Antiinflammatory clinical-grade, plasma-derived human α-1 antitrypsin (hAAT) protects islets from allorejection as well as from autoimmune destruction. hAAT also interferes with disease progression in experimental autoimmune encephalomyelitis (EAE) and in collagen-induced arthritis (CIA) mouse models. hAAT increases IL-1 receptor antagonist expression in human mononuclear cells and T-regulatory (Treg) cell population size in animal models. Clinical-grade hAAT contains plasma impurities, multiple hAAT isoforms and various states of inactive hAAT. We thus wished to establish islet-protective activities and effect on Treg cells of plasmid-derived circulating hAAT in whole animals. Islet function was assessed in mice that received allogeneic islet transplants after mice were given hydrodynamic tail-vein injection with pEF-hAAT, a previously described Epstein-Barr virus (EBV) plasmid construct containing the EBV nuclear antigen 1 (EBNA1) and the family of repeat EBNA1 binding site components (designated "EF") alongside the hAAT gene. Sera collected from hAAT-expressing mice were added to lipopolysaccharide (LPS)-stimulated macrophages to assess macrophage responsiveness. Also, maturation of peritoneal cells from hAAT-expressing mice was evaluated. hAAT-expressing mice accepted islet allografts (n = 11), whereas phosphate-buffered saline-injected animals (n = 11), as well as mice treated with truncated-hAAT-plasmid (n = 6) and untreated animals (n = 20) rapidly rejected islet allografts. In hAAT-expressing animals, local Treg cells were abundant at graft sites, and the IL-1 receptor antagonist was elevated in grafts and circulation. Sera from hAAT-expressing mice, but not control mice, inhibited macrophage responses. Finally, peritoneal cells from hAAT-expressing mice exhibited a semimature phenotype. We conclude that plasmid-derived circulating hAAT protects islet allografts from acute rejection, and human plasma impurities are unrelated to islet protection. Future studies may use this in vivo approach to examine the structure-function characteristics of the protective activities of AAT by manipulation of the hAAT plasmid. Source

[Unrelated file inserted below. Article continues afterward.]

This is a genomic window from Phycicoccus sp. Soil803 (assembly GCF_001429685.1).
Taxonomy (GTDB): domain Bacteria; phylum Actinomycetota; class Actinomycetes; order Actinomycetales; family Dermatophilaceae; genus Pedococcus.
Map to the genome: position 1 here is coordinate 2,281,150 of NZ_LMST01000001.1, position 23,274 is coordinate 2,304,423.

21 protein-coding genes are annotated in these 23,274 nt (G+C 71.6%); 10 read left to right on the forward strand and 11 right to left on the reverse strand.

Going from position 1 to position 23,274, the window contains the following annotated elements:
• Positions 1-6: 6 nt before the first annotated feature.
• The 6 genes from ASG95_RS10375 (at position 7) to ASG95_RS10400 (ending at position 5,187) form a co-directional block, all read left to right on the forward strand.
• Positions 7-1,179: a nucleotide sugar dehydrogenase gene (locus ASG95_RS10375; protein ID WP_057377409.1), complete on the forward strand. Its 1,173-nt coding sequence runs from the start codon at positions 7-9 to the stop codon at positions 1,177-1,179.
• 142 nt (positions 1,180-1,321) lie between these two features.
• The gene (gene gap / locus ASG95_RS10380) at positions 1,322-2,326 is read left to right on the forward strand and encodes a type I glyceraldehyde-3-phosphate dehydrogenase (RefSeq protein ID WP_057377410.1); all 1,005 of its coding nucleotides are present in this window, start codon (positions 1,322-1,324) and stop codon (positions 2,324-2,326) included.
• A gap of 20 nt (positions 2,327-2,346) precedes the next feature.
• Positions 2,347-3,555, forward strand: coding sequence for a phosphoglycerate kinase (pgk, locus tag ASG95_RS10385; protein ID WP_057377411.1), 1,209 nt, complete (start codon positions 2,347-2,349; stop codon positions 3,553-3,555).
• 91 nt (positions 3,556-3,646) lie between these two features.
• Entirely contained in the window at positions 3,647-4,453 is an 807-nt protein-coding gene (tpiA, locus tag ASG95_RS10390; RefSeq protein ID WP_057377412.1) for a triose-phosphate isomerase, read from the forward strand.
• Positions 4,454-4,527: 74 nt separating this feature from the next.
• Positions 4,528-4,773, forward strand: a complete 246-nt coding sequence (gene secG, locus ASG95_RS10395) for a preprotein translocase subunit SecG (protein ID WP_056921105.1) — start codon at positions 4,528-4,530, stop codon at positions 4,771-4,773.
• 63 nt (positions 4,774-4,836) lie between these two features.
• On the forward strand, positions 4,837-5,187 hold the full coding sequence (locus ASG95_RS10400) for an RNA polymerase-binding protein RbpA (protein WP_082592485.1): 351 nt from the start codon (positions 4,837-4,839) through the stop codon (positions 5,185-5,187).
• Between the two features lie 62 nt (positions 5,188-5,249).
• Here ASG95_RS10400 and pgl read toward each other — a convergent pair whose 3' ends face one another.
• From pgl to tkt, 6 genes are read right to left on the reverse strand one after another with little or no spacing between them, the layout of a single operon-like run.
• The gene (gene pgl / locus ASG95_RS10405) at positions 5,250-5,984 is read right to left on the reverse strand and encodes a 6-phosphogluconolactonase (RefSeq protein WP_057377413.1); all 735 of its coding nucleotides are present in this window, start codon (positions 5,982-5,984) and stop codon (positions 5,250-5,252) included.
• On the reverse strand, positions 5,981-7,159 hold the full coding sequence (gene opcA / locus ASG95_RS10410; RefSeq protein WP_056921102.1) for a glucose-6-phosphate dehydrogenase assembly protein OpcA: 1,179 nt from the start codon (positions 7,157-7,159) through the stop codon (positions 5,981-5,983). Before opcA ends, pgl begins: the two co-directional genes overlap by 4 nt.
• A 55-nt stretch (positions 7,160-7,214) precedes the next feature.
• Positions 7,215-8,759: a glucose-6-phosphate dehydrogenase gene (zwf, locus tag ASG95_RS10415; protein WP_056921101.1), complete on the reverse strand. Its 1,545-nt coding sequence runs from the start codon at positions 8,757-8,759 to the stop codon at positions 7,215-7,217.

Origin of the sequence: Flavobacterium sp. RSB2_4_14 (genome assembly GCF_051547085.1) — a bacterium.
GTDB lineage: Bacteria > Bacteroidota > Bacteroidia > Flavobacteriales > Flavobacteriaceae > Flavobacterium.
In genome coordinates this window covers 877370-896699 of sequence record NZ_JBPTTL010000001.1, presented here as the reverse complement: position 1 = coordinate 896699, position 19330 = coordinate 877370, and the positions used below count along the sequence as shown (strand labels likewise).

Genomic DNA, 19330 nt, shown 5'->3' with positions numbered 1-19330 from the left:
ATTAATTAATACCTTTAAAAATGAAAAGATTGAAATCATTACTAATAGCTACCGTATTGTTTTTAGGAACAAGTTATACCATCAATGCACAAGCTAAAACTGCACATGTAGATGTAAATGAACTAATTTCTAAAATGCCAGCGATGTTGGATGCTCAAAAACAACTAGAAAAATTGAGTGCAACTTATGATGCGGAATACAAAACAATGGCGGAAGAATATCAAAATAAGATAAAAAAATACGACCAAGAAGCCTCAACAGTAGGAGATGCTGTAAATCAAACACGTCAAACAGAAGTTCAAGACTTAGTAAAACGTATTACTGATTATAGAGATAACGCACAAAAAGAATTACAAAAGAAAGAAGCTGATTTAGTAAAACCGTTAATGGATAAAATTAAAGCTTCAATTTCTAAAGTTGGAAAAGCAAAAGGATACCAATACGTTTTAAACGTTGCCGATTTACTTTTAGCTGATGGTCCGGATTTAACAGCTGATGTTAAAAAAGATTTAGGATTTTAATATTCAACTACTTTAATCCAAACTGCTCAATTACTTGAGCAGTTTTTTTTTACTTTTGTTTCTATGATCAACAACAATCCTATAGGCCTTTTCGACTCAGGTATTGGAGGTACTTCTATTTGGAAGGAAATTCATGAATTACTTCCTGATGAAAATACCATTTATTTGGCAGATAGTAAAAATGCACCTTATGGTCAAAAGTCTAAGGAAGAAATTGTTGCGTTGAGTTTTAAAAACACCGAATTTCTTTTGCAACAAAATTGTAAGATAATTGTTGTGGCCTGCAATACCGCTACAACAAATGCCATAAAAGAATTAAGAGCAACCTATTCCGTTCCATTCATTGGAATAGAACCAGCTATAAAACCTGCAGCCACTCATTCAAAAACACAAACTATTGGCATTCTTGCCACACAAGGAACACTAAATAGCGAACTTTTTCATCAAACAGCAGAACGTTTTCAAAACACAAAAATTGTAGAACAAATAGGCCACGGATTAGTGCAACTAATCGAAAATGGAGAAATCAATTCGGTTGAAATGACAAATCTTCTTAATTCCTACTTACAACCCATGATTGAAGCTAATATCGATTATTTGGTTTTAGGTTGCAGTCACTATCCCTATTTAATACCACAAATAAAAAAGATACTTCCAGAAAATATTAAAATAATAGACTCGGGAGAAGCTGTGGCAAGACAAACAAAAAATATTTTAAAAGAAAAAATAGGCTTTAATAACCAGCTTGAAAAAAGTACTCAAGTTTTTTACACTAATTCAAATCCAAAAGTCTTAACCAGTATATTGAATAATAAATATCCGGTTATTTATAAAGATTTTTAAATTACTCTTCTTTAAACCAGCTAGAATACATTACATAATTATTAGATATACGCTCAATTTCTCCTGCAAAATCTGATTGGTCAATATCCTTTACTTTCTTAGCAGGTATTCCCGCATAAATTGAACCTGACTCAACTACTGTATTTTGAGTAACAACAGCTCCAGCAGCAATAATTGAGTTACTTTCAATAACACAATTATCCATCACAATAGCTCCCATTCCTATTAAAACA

Harapin J.,University of Zurich | Eibauer M.,University of Zurich | Medalia O.,University of Zurich | Medalia O.,Ben - Gurion University of the Negev
Structure | Year: 2013

Structural analysis of macromolecular assemblies in their physiological environment is a challenging task that is instrumental in answering fundamental questions in cellular and molecular structural biology. The continuous development of computational and analytical tools for cryo-electron tomography (cryo-ET) enables the study of these assemblies at a resolution of a few nanometers. Through the implementation of thinning procedures, cryo-ET can now be applied to the reconstruction of macromolecular structures located inside thick regions of vitrified cells and tissues, thus becoming a central tool for structural determinations in various biological disciplines. Here, we focus on the successful in situ applications of cryo-ET to reveal structures of macromolecular complexes within eukaryotic cells. © 2013 Elsevier Ltd. Source


Farago O.,Ben - Gurion University of the Negev
Advances in Planar Lipid Bilayers and Liposomes | Year: 2011

Supported lipid membranes are useful and important model systems for studying cell membrane properties and membrane-mediated processes. One attractive application of supported membranes is the design of phantom cells exhibiting well-defined adhesive properties and receptor densities. Adhesion of membranes may be achieved by specific and nonspecific interactions and typically requires the clustering of many adhesion bonds into "adhesion domains." One potential mediator of the early stages of the aggregation process is the Casimir-type forces between adhesion sites induced by the membrane thermal fluctuations. In this review, I will present a theoretical analysis of fluctuation-induced aggregation of adhesion sites in supported membranes. I will first discuss the influence of a single attachment point on the spectrum of membrane thermal fluctuations, from which the free energy cost of the attachment point will be deduced. I will then analyze the problem of a supported membrane with two adhesion points. Using scaling arguments and Monte Carlo simulations, I will demonstrate that two adhesion points attract each other via an infinitely long range effective potential that grows logarithmically with the pair distance. Finally, I will discuss the many-body nature of the fluctuation-induced interactions. I will show that while these interactions alone are not sufficient to allow the formation of aggregation clusters, they greatly reduce the strength of the residual interactions required to facilitate cluster formation. Specifically, for adhesion molecules interacting via a short-range attractive potential, the strength of the direct interactions required for aggregation is reduced by about a factor of two to below the thermal energy k BT. © 2011 Elsevier Inc. Source